The stated aim of the invasion was to find Osama bin Laden and other high-ranking Al-Qaeda members and put them on trial, to destroy the whole organization of Al-Qaeda, and to remove the Taliban regime which supported and gave safe harbor to Al-Qaeda. The Bush Doctrine stated that, as policy, it would not distinguish between terrorist organisations and nations or governments that harbor them.

It seems we have a problem right there. Pakistan has been the launching pad for terrorism. It has also been the scene of major terrorist deaths in that region. Yet here we are tied down in bloody conflict, in a narco-state and blithely ignoring the country displaying the greatest threat.

However our political leaders are now floundering as they try and justify this conflict to voters. Britain, France and Germany unveiled proposals on for an international conference on Afghanistan later this year in order to press Afghans to take more responsibility for their own country. That is, they want out.

General Stanley McChrystal, is seeking a closer partnership with key allies, including Australia, who have troops in southern Afghanistan. Well PM Rudd isn’t saying much just now, but one of his first foreign actions was to front NATO with that same proposal. We Aussies aren’t part of NATO and Rudd was ignored back then.

Having just read William Stephenson A Man Called Intrepid Wikipedia I’m reminded that truth is often the first casualty of war. The book itself was written as a preemptive strike, in the mid 1970’s when official war documents were due to be released. It was a justification for retaining covert operations groups. For this reader nearly every paragraph raised the question; which part of that was truth and which a lie?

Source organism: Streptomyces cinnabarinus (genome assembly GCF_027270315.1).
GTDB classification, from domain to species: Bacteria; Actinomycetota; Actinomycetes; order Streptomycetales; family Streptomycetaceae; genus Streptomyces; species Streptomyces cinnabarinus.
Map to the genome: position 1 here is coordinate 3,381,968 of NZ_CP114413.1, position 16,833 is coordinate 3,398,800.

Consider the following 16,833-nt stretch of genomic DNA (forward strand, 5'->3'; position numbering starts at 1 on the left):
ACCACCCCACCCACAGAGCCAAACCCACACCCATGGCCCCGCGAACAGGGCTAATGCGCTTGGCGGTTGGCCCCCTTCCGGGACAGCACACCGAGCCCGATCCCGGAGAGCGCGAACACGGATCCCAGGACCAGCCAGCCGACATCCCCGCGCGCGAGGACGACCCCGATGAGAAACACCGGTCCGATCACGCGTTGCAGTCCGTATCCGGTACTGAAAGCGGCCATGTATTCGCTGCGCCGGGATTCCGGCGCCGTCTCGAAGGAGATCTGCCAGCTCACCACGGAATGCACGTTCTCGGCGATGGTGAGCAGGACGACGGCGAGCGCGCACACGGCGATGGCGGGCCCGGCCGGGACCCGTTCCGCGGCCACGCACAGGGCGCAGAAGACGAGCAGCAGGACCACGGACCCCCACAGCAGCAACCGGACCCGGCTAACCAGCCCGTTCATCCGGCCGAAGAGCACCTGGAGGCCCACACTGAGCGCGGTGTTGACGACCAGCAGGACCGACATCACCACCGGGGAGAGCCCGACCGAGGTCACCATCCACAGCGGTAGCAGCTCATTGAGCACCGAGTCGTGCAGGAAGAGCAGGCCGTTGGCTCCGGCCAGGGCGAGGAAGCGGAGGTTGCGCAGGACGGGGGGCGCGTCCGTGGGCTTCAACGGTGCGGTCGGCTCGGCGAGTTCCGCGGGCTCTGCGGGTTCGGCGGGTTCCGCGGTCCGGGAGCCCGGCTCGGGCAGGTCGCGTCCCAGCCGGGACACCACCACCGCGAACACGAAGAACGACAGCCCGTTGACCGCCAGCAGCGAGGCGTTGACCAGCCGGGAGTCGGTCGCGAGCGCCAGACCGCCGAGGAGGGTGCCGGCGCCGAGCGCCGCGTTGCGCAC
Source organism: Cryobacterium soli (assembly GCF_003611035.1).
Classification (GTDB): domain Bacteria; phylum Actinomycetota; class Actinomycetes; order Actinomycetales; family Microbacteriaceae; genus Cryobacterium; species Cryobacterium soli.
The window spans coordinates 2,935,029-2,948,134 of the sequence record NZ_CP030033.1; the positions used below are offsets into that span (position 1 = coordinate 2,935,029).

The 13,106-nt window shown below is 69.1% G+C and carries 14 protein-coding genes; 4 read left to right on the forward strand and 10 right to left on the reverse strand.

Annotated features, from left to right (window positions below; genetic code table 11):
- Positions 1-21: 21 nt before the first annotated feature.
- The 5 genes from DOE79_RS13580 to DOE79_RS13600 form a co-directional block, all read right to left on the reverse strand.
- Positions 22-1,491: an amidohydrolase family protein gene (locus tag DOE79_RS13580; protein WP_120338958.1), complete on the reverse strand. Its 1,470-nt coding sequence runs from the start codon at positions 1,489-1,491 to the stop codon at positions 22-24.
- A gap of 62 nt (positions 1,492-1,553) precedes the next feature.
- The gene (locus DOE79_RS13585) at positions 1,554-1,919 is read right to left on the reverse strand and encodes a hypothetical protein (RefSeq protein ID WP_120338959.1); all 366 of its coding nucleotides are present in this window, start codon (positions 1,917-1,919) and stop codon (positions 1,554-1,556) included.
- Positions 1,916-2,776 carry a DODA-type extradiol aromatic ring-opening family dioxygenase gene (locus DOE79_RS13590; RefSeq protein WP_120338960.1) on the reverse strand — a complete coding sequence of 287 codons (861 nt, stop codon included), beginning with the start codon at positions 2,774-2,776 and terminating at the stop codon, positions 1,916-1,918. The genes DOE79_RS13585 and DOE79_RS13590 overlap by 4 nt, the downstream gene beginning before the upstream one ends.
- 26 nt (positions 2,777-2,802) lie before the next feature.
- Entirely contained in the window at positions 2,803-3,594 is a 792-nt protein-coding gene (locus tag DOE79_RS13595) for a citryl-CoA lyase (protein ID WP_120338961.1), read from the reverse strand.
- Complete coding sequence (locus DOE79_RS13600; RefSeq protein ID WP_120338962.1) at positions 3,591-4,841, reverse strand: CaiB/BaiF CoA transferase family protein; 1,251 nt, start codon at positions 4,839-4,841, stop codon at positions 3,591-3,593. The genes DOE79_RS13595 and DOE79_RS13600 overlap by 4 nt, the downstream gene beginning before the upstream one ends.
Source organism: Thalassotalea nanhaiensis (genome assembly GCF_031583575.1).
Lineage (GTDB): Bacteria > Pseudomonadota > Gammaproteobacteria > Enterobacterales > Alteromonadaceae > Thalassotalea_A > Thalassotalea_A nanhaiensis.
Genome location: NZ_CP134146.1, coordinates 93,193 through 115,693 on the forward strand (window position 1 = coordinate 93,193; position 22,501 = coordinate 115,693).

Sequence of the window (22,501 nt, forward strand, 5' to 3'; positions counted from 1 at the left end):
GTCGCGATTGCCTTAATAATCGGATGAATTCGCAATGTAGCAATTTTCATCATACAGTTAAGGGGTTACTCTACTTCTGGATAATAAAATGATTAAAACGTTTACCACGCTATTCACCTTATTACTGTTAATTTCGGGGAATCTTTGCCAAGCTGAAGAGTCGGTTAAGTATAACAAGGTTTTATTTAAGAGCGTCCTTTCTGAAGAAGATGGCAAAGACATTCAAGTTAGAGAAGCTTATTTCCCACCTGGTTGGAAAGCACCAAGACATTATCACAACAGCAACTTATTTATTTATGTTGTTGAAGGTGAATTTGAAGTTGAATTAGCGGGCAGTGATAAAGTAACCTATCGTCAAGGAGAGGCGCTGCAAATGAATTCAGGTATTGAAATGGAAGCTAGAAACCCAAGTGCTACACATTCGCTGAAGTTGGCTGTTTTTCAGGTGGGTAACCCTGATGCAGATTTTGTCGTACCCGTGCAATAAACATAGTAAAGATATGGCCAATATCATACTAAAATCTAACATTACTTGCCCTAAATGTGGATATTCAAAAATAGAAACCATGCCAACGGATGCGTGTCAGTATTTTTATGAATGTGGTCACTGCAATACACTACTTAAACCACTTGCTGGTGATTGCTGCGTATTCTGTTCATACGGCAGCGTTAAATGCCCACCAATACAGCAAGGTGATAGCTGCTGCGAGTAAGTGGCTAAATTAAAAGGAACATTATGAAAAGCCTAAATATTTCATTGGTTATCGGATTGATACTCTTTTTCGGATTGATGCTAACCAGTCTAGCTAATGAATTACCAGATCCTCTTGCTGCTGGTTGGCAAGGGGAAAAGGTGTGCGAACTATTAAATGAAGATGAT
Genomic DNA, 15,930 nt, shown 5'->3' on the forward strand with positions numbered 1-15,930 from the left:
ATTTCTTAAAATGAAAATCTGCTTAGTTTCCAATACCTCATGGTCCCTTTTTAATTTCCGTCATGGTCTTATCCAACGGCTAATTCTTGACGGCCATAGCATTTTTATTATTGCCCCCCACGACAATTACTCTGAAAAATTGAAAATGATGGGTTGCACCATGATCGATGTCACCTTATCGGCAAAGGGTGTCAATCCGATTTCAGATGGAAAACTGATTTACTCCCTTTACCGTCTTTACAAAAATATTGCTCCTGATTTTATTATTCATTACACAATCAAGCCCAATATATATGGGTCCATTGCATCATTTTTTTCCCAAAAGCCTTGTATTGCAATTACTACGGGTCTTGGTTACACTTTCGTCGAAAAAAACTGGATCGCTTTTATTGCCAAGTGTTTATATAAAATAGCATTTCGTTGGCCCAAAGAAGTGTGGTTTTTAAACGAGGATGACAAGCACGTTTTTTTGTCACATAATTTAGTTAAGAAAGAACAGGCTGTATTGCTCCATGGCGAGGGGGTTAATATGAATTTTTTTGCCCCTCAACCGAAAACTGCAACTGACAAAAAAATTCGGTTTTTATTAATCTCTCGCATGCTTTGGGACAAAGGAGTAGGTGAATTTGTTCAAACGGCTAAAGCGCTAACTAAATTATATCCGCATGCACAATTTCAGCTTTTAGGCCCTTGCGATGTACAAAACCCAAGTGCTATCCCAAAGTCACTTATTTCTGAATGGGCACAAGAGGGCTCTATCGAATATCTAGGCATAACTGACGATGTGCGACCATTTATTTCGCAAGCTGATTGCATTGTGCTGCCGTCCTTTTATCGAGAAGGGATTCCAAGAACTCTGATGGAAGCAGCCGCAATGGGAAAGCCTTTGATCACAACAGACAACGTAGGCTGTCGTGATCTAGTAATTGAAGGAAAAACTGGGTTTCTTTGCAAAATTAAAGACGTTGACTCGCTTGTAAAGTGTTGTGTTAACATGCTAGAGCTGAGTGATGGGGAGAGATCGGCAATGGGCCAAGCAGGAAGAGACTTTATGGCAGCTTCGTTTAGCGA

However, a repeated theme through the book was information being given out on a ‘need to know’ basis. It was repeated a number of times that political leaders apart from Churchill and Roosevelt did not need to know, it also asserted that those actually in the from line of war didn’t need to know.

In today’s terms that would include General McChrystal, and down to the rest of the brave men and women daily facing the war on the ground; as well as presumably various national leaders trying to find justifications for war weary voters. The history of covert operations since WWII should be ringing alarm bells now.

In Vietnam drug trafficking became a source of funding for ‘black operations’ and transferred into personal wealth generation for some in the system. They are no doubt, now, powerful forces purely through wealth. But it is time to stop and expose those who use their obscene influence for narrow personal gain.

If our presence in Afghanistan can actually produce more positive benefits than negatives I’m all for it. My fear is that the political leaders who launched this adventure have gone, but the covert operations behind it persists, probably without the knowledge of any of the current decision makers. Poppies, or perhaps more correctly Opium, has returned as the major product of this land since our ‘compassionate’ action began.

Friday, September 04, 2009

Branding deficits and a tolerance for corruption

British Columbia (BC) and Australia’s New South Wales (NSW) are both special places to me, but what a political heartbreak they both present. In both, for simplicity let’s call them electorates, the incumbent governments present a major branding headache for their federal counterparts.

The BC Liberals have ruled that province now since 2001 where they made an all but clean sweep of seats, leaving the opposition with just two MLAs. In 2005 that majority was pared back to just seven seats, and despite a string of scandals held on to government again in May this year.